First satellite made in Wales to be launched into space this summer

Cardiff-based startup Space Forge are creating the world’s first returnable and reusable satellite platform. Credit: Space Forge

The first satellite made in Wales will be launched into space this summer.

Cardiff-based startup Space Forge, who are creating the world’s first returnable and reusable satellite platform, are partnering with high-precision Space Situational Awareness (SSA) company, Lumi Space, for the first launch of their satellite platform.

The two companies will lift-off together from Spaceport Cornwall this summer, on board Virgin Orbit’s Cosmic Girl, which will deploy multiple satellites into Low Earth Orbit.

Space Forge recently announced that it is developing a world-first service incorporating both launch and return of a new small class of vehicle - the ForgeStar - that can be deployed from conventional launchers to provide rapid, reliable and reusable in-space infrastructure.

Software testing on the ForgeStar satellite. Credit: Space Forge

Andrew Bacon, CTO & Co-founder of Space Forge, said: "To ensure our ForgeStar platform can be returned to earth accurately and enable access to microgravity on demand, we need innovative technologies like those that Lumi are developing.

"Tracking a tiny satellite moving at nearly eight kilometres per second will be an impressive feat and we can’t wait to use the data to improve our understanding of the way we fly through the upper atmosphere."

This inaugural mission will see Space Forge’s ForgeStar-0 platform launched for the first time and will test future return from space technology. The collaboration will see Lumi Space trialling their innovative laser technology to track Space Forge’s ForgeStar-0 on its descent.

There’s an unprecedented amount of space debris in uncontrolled orbit and collisions with space infrastructure can have severe consequences. With the number of in-orbit satellites growing rapidly (an estimated 100k by the end of the decade) so too is the risk of collision.In turn, the industry is seeing an increased number of satellite collision warnings – most of which are often ignored (thanks to the 99.9% false-positive warning rate). Aligning with Space Forge’s revolutionary mission, Lumi Space intends to reduce the rate of false-positive warnings to less than 5%, ensuring that when warnings are triggered, necessary action can be taken, and true collisions avoided.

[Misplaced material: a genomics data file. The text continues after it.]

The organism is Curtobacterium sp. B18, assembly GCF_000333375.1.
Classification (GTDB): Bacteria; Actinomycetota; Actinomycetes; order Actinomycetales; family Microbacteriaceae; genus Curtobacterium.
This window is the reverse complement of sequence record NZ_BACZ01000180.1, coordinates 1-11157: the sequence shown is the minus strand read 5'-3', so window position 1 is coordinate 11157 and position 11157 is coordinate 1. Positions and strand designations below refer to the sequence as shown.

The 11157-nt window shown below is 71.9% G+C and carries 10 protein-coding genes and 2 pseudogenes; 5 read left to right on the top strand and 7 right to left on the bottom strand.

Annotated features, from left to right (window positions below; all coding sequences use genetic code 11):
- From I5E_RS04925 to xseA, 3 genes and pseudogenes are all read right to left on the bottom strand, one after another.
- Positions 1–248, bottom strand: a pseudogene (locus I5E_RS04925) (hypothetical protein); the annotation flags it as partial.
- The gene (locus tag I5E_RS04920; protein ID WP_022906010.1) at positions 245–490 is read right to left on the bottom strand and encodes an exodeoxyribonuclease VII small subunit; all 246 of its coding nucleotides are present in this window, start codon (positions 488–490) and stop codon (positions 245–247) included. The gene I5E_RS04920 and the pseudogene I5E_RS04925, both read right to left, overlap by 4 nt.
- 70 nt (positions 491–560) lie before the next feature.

Laser ranging is a key step to avoiding these collisions. Their precise satellite ranging service is 1,000x more accurate at tracking satellites than the current methods used. Documenting the precise arc that a satellite travels on throughout the atmosphere is critical for refining satellite-landing predictions and future models.

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Hira Virdee, CEO and Founder of Lumi Space, said: “Current space surveillance data lacks accuracy.

"Applications such as in-space manufacturing, active debris removal and rendezvous/proximity operations are all enhanced or enabled with better space situational awareness. We’re pleased to support Space Forge and look forward to tracking ForgeStar-0.”

Last week (June 23) the UK Government launched a new Plan for Space Sustainability. Enabling reliable return will be an important facet of the UK’s ambitions to become a leader in space sustainability, and innovative technology like that being trialled on this mission will be key to enabling this long term practice.